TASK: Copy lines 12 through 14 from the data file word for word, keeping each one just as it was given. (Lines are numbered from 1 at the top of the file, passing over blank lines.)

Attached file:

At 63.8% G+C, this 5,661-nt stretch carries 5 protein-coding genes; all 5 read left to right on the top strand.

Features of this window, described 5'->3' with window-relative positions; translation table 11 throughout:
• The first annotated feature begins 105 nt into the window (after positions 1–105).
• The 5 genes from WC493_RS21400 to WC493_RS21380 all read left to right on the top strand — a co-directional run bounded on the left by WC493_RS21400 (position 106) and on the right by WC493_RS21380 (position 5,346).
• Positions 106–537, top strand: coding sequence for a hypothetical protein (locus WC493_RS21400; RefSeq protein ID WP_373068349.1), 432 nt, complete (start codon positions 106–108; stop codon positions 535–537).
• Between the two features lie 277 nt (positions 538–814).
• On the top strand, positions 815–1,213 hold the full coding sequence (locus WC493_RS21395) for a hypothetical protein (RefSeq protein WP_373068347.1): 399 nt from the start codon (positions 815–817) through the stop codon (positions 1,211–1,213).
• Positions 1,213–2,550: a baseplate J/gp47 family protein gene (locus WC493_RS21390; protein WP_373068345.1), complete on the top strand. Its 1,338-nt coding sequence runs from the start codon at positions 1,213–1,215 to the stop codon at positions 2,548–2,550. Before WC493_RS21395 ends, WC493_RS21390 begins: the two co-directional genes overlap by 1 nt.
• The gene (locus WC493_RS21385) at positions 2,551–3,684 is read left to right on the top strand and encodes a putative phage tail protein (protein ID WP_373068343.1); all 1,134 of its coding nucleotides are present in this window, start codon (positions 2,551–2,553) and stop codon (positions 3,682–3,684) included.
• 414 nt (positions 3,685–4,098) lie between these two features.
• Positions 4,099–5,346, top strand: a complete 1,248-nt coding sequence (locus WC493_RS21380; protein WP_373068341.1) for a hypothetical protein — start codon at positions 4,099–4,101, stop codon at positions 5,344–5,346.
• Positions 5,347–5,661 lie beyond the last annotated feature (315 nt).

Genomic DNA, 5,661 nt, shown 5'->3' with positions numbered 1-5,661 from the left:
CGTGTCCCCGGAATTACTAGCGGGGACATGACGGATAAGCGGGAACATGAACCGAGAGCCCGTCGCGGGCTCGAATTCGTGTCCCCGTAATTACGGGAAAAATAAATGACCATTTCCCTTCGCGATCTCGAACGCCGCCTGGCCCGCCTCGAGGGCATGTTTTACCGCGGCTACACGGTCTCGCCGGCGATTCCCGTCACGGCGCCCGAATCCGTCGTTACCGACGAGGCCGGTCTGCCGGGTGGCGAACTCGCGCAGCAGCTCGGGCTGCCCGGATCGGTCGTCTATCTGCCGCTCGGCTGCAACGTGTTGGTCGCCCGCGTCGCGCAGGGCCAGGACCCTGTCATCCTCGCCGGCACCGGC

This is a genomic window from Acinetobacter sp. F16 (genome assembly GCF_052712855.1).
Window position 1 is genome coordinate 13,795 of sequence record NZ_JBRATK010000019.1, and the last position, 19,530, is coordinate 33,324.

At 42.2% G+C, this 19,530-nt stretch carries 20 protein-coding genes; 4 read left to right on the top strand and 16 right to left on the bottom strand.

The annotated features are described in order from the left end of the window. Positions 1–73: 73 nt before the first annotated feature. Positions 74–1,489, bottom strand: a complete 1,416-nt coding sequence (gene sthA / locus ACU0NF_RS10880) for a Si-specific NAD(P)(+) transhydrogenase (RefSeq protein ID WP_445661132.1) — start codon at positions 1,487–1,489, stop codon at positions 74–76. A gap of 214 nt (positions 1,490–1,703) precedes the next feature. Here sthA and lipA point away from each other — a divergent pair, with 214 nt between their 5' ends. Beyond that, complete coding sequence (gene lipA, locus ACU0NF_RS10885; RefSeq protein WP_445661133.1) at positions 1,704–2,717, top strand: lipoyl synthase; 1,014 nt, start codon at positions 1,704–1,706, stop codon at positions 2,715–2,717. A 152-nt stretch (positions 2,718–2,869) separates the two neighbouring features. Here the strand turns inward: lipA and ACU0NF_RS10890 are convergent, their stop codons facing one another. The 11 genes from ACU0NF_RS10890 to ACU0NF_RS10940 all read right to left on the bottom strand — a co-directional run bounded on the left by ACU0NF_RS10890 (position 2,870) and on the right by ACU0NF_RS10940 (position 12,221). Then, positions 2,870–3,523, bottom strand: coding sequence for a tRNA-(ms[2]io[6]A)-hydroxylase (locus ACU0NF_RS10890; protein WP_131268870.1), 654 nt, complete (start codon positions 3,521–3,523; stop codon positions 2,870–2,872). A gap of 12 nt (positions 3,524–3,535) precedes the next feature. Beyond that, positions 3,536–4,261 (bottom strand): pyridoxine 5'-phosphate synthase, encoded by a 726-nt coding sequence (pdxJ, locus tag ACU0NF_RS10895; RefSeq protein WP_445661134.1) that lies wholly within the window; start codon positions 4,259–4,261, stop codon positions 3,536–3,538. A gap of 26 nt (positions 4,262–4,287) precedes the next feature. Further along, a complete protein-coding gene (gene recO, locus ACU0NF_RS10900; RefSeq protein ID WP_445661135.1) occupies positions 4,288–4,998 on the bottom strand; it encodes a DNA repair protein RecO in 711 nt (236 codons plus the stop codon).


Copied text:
• Positions 5,347–5,661 lie beyond the last annotated feature (315 nt).

Genomic DNA, 5,661 nt, shown 5'->3' with positions numbered 1-5,661 from the left:
CGTGTCCCCGGAATTACTAGCGGGGACATGACGGATAAGCGGGAACATGAACCGAGAGCCCGTCGCGGGCTCGAATTCGTGTCCCCGTAATTACGGGAAAAATAAATGACCATTTCCCTTCGCGATCTCGAACGCCGCCTGGCCCGCCTCGAGGGCATGTTTTACCGCGGCTACACGGTCTCGCCGGCGATTCCCGTCACGGCGCCCGAATCCGTCGTTACCGACGAGGCCGGTCTGCCGGGTGGCGAACTCGCGCAGCAGCTCGGGCTGCCCGGATCGGTCGTCTATCTGCCGCTCGGCTGCAACGTGTTGGTCGCCCGCGTCGCGCAGGGCCAGGACCCTGTCATCCTCGCCGGCACCGGC